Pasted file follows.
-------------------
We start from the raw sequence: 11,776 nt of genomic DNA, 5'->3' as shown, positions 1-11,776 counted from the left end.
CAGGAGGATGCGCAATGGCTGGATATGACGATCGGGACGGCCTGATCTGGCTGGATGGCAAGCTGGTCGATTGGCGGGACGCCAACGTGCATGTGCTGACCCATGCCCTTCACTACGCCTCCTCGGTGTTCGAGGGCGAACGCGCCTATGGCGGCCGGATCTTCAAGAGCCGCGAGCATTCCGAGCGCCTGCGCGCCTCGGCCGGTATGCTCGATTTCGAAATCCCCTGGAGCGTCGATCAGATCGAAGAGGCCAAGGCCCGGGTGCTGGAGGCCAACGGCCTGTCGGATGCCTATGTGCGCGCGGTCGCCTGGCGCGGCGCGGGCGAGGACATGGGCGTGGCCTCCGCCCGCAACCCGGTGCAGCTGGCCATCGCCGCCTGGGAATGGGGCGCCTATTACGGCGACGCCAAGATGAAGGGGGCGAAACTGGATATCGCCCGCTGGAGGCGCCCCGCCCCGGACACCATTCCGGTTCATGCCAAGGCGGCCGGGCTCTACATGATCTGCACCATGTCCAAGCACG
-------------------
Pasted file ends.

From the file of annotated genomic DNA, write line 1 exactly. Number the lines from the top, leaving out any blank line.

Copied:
We start from the raw sequence: 11,776 nt of genomic DNA, 5'->3' as shown, positions 1-11,776 counted from the left end.